OAKLAND, CALIF. – The clock was winding down just before halftime Monday and Stephen Curry was dribbling up the floor. He lobbed a pass to the hoop to Draymond Green, who, instead of shooting it, contorted his body and fired a pass to Klay Thompson at the opposite wing. Thompson drained the shot as the buzzer sounded.
If a team is going to beat the two-time defending champion Warriors, especially in Oracle Arena, it is going to have to play a near-perfect game, which includes hitting your threes, because the Warriors are going to make plays like that in addition to being an offensive juggernaut. The Wolves weren’t quite good enough Monday night, falling 116-108 and starting their four-game road trip 0-2. They fell to 0-9 on the road against Western Conference opponents, including 0-7 in the Pacific Time Zone this season.
“I liked the resiliency and the fight,” Wolves coach Tom Thibodeau said. “It’s just that a team like that, you can’t give them a second and third crack at it.”
The Warriors seemed to make the Wolves pay for every mistake in hitting 19-for-43 from three-point range while the Wolves hit just 7-for-25 from deep. The Warriors scored 27 points off 16 turnovers, including 11 in the third quarter, when they outscored the Wolves 28-20 to restore a double-digit lead they maintained most of the fourth.
“They make you pay for [turnovers] heavily,” said Robert Covington, who scored seven points in his return from a one-game absence for right knee soreness. “They’re a big team that knocks down a lot of threes and kill you off turnovers and they hit a lot of dagger threes that really hurt us.”
Curry scored 38 points, while Thompson added 26 and Kevin Durant had 22. Draymond Green had seven points, 10 rebounds and seven assists after missing the previous 11 games because of a right toe injury.
Karl-Anthony Towns had 31 points and 11 rebounds for the Wolves, shooting 11-for-15 from the floor. Derrick Rose added 21 points off the bench and Andrew Wiggins had 20.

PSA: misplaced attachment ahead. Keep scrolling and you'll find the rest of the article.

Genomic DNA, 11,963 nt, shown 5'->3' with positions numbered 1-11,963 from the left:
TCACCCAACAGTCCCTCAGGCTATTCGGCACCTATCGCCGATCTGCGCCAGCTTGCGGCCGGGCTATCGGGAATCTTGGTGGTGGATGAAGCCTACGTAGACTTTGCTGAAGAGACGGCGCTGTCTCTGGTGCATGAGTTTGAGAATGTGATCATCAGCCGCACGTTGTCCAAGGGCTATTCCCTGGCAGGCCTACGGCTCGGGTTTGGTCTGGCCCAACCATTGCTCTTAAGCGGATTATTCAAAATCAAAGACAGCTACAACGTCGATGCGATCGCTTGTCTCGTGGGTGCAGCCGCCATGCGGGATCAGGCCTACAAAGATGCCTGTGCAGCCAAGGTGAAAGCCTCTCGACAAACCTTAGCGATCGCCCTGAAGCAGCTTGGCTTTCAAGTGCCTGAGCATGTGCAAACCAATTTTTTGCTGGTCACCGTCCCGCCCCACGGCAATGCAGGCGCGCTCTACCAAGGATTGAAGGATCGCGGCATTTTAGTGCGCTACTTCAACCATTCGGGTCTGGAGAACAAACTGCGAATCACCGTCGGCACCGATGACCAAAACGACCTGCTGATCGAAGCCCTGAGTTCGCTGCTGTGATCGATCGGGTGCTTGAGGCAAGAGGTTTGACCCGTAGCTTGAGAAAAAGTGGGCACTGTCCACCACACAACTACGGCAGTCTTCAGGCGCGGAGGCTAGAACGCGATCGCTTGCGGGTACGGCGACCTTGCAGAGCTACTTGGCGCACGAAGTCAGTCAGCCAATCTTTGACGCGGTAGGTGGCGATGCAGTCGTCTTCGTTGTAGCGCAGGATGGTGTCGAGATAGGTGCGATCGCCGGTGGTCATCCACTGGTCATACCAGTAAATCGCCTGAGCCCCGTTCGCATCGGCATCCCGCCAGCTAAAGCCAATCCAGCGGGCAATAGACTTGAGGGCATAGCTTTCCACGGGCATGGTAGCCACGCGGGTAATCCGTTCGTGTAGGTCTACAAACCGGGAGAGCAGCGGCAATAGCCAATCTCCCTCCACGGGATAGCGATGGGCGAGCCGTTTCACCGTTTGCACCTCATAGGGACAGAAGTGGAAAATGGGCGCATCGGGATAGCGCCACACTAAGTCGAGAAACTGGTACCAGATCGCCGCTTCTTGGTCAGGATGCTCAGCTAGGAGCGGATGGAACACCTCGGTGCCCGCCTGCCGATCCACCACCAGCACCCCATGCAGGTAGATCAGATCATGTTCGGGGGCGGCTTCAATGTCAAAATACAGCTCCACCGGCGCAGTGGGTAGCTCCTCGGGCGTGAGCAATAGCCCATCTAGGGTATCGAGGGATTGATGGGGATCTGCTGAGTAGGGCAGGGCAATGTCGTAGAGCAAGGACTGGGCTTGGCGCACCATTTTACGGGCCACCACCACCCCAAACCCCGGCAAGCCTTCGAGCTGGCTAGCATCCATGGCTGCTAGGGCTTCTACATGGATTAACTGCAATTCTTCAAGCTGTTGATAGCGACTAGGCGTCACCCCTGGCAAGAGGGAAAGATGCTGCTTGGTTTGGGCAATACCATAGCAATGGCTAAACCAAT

“They want you to play erratic,” Rose said of the Warriors. “They want you to speed up.”
And the Wolves played right into their hands. The Warriors not only took advantage of the Wolves' turnovers, but they also turned 14 offensive rebounds into 20 second-chance points, several of which came as the Wolves tried without success to chip away at Golden State’s lead most of the night. The Wolves never did take the lead.
“The second-chance points and turnovers are what led us to our downfall tonight,” Towns said. “It’s disheartening, but at the end of the day also you have to understand that those things happen. We got to fix them. We didn’t stop the bleeding all night. That’s what really led us to our demise.”
Beating Golden State on the road was going to be a longshot, especially with Green back in the lineup after his prolonged absence. But it doesn’t help mitigate the Wolves’ road woes this season. Wednesday they will return to Sacramento — where Jimmy Butler played his final game in a Wolves uniform Nov. 9 and where their first long road trip of the season ended 0-5.
The Wolves have been a better team since trading Butler, but there’s still going to be urgency Wednesday to not let another road trip slip away, especially in a jumbled Western Conference playoff picture.
“We have to make sure we stay together,” Rose said. “Even when we’re down or up, the energy still has to stay the same no matter what.”